House Sends Criminal Justice Reform Bill to Trump

First Step Act is designed to help inmates leave jail behind

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Congress was able to pass a major criminal justice reform bill with bipartisan support on Wednesday despite an already busy schedule as the end of the year approaches.

The First Step Act is designed to reform the criminal justice system and help inmates leave jail and their criminal lives behind.

The House passed the bill with overwhelming bipartisan support on a 358 to 36 vote. President Donald Trump now needs to sign the bill, which he has actively supported over the last few months.

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The Senate also passed the legislation with strong support a couple of days ago, with a 87 to 12 vote. Senate Judiciary Committee Chairman Chuck Grassley (R-Iowa) and Senate Democratic Whip Dick Durbin (D-Ill.) have been leading efforts to pass the bill since introducing it on November 15.

House Speaker Paul Ryan (R-Wis.) welcomed the bill and said his chamber would take it up.

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Senate Majority Leader Mitch McConnell (R-Ky.) was more hesitant, given all else lawmakers have to tackle before congressional control splits in the new session on January 3.

But he eventually relented last week amid mounting bipartisan pressure.

“The First Step Act will help keep our streets safe and it offers a fresh start to those who’ve put in the work to get right with the law while paying their debt to society,” Grassley said from the floor shortly after the Senate passed it.

“It also addresses unfairness in prison sentencing and revises policies that have led to overcrowded prisons and ballooning taxpayer expenses.”

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Related: Senate Passes Criminal Justice Reform Bill with Overwhelming Support

The First Step Act encourages inmates to participate in programs designed to help them stay away from crime. The programs include vocational training, drug treatments, educational coursework and faith-based initiatives. The inmates can then earn credits that reduce the amount of time spent in prison in return.

“Several decades ago, Congress passed well-intentioned laws imposing harsh mandatory sentences to stop the flow of drugs in our communities,” Grassley said. “I voted for those laws. But they’ve had some unintended consequences.”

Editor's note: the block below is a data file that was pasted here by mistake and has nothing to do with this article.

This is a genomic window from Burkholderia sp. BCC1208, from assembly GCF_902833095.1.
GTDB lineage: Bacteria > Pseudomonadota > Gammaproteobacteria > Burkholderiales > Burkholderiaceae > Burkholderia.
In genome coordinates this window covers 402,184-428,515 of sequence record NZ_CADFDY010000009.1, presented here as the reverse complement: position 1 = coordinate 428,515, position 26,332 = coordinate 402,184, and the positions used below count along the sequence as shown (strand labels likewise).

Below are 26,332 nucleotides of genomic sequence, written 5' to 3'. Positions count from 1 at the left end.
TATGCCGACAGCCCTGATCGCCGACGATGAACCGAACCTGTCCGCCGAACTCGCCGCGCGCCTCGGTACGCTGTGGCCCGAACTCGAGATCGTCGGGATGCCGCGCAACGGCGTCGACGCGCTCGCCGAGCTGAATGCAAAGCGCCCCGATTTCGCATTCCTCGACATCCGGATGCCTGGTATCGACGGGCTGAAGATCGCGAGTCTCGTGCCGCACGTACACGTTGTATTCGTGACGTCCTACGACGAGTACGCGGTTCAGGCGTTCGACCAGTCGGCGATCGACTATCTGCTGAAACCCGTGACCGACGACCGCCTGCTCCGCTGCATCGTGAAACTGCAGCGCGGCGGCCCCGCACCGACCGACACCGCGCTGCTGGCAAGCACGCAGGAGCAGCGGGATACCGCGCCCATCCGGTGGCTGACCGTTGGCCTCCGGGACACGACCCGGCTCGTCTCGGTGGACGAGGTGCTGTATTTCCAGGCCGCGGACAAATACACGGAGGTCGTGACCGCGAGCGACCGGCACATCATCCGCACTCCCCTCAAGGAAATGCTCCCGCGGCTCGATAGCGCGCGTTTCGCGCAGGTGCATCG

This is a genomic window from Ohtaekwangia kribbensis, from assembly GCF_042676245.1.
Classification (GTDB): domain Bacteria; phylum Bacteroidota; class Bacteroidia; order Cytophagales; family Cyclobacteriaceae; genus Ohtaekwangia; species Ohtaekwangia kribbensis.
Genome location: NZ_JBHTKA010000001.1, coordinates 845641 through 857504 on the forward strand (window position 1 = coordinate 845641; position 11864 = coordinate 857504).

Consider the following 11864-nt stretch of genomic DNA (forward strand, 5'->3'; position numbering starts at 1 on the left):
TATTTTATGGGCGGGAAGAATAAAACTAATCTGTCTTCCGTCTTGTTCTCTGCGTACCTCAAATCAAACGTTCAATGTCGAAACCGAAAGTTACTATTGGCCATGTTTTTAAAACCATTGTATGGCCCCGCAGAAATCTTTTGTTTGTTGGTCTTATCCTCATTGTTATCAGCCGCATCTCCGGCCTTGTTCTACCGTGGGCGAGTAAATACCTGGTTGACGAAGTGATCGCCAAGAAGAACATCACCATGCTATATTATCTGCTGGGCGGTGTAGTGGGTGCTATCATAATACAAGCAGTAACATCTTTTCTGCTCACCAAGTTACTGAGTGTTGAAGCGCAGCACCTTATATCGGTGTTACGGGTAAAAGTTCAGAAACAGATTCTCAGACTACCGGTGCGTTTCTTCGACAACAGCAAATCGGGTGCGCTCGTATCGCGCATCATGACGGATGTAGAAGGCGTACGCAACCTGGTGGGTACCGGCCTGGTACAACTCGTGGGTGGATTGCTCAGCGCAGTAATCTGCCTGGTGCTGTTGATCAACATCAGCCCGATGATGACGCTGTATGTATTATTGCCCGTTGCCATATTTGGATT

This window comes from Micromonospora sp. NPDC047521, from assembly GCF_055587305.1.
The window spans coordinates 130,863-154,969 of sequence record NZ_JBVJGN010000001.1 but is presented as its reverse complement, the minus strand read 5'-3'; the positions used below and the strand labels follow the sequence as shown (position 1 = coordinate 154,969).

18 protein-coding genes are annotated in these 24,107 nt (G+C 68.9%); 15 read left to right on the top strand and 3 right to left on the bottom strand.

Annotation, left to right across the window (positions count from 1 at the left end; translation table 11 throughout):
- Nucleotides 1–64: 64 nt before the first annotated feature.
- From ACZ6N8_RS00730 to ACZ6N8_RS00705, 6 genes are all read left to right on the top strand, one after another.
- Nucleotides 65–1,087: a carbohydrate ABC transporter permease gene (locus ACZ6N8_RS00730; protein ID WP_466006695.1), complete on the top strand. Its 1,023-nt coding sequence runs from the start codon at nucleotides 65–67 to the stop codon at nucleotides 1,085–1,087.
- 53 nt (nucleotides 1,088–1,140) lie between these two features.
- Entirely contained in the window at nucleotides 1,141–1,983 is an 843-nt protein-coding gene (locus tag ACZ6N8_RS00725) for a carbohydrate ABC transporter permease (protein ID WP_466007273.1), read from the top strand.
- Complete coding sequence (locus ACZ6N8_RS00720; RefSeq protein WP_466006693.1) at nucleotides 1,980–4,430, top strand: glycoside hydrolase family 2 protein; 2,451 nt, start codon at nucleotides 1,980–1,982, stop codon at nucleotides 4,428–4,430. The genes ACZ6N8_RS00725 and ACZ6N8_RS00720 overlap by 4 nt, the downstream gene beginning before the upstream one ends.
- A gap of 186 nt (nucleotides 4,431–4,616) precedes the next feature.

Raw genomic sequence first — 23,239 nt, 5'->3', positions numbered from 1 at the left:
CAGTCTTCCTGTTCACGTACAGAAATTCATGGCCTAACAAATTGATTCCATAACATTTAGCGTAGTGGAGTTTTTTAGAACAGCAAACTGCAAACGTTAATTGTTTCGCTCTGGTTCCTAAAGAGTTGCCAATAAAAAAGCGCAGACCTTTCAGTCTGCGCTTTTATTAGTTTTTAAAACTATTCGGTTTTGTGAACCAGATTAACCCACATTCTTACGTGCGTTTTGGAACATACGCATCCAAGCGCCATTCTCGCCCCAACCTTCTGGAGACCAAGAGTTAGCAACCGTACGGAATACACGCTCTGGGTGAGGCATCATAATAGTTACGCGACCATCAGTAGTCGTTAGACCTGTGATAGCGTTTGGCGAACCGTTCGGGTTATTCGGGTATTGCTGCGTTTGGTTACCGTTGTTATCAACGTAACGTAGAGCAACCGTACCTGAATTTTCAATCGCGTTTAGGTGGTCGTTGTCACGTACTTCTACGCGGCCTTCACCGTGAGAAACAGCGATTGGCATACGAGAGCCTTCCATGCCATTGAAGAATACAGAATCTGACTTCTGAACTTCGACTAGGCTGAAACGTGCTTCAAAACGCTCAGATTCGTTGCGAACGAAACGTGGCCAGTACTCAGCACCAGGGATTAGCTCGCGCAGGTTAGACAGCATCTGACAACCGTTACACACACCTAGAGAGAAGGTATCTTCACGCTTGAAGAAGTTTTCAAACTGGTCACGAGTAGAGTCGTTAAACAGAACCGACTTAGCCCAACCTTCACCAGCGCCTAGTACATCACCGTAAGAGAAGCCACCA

Sen. Mike Lee (R-Utah), Sen. Cory Booker (D-N.J.), White House senior adviser Jared Kushner, and others also worked on the legislation and helped to garner support for it. They were quickly able to gain a large bipartisan group of lawmakers to support the legislation.

The First Step Act has seen alliances form among groups that are usually political rivals. The legislation has support from conservative and libertarian groups such as Right on Crime and Freedom Partners. But is also has the backing of more liberal and progressive groups, such as the Leadership Conference on Civil and Human Rights and the American Civil Liberties Union (ACLU).

The First Step Act does have its critics as well; they argue it’s a bill that gives too many privileges to criminals without regard for the victims. Arizona Voice for Crime Victims, Force 100 and other victim rights groups have argued the bill will result in reduced sentences for violent criminals.

Sens. Tom Cotton (R-Ark.) and John Kennedy (R-La.) introduced an amendment to the bill on December 11 that would specifically forbid violent criminals and sex-offenders from qualifying for early release programs. They argued the bill in its current form undermines public safety and puts the rights of criminals before victims.

It was rejected as a provision within the bill.

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“I voted against this bill because the most important goal of the criminal justice system for American families is justice,” Kennedy said in a statement shortly after the Senate vote. “This bill is backwards. It favors criminals over victims. It forgets that the ultimate goal is justice. We’ve seen what’s happened with so-called criminal justice reform in Louisiana. People are literally getting killed.”

The proposed amendment could also require prison wardens to notify victims before an offender gets an early release. It also includes a measure to track the effectiveness of anti-recidivism programs. The Brennan Center for Justice at the NYU School of Law argued against the proposal as a “poison pill” amendment that would weaken the bill.

The U.S. Department of Justice found that an estimated 2,162,400 people were being incarcerated in federal and state prisons and county jails in 2016.

The legislation will also place federal inmates closer to their communities in order to facilitate family visitations.

The rate fell for nine consecutive years prior to that point, but still represented 830 of every 100,000 adults in the country.

The legislation will also place federal inmates closer to their communities in order to facilitate family visitations.

It will additionally reform mandatory minimums policies to decrease racially discriminatory outcomes, overcrowded prisons and costs. The proposal will also eliminate the three-strike mandatory life provision for nonviolent criminals.

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